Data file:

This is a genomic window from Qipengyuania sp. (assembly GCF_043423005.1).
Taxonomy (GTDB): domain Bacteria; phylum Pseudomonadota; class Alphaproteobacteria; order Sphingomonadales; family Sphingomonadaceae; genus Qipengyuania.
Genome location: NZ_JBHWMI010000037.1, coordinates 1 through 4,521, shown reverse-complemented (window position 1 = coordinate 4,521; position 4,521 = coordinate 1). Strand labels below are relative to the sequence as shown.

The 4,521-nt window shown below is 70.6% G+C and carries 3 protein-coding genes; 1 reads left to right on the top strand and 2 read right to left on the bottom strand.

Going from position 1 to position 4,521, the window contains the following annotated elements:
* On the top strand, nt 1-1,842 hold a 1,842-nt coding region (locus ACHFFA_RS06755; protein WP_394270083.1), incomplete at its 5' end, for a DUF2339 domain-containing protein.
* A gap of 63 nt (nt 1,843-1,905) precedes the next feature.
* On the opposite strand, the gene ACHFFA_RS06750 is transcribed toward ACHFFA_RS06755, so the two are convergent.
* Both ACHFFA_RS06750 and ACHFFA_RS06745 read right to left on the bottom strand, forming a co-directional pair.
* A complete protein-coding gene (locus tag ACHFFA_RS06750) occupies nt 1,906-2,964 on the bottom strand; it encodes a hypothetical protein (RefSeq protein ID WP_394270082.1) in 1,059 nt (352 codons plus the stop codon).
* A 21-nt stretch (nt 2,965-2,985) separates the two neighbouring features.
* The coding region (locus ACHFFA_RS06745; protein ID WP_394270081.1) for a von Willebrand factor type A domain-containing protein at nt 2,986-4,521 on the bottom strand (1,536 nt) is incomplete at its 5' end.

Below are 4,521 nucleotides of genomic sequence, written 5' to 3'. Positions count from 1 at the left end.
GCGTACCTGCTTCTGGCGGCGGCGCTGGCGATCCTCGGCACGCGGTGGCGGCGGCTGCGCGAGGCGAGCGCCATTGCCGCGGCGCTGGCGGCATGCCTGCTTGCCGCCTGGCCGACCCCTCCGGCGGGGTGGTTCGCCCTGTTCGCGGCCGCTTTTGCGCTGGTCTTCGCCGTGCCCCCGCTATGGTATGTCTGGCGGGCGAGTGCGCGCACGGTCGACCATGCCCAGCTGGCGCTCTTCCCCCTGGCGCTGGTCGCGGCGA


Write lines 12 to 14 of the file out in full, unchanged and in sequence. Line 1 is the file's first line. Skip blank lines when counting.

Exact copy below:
* The coding region (locus ACHFFA_RS06745; protein ID WP_394270081.1) for a von Willebrand factor type A domain-containing protein at nt 2,986-4,521 on the bottom strand (1,536 nt) is incomplete at its 5' end.

Below are 4,521 nucleotides of genomic sequence, written 5' to 3'. Positions count from 1 at the left end.
GCGTACCTGCTTCTGGCGGCGGCGCTGGCGATCCTCGGCACGCGGTGGCGGCGGCTGCGCGAGGCGAGCGCCATTGCCGCGGCGCTGGCGGCATGCCTGCTTGCCGCCTGGCCGACCCCTCCGGCGGGGTGGTTCGCCCTGTTCGCGGCCGCTTTTGCGCTGGTCTTCGCCGTGCCCCCGCTATGGTATGTCTGGCGGGCGAGTGCGCGCACGGTCGACCATGCCCAGCTGGCGCTCTTCCCCCTGGCGCTGGTCGCGGCGA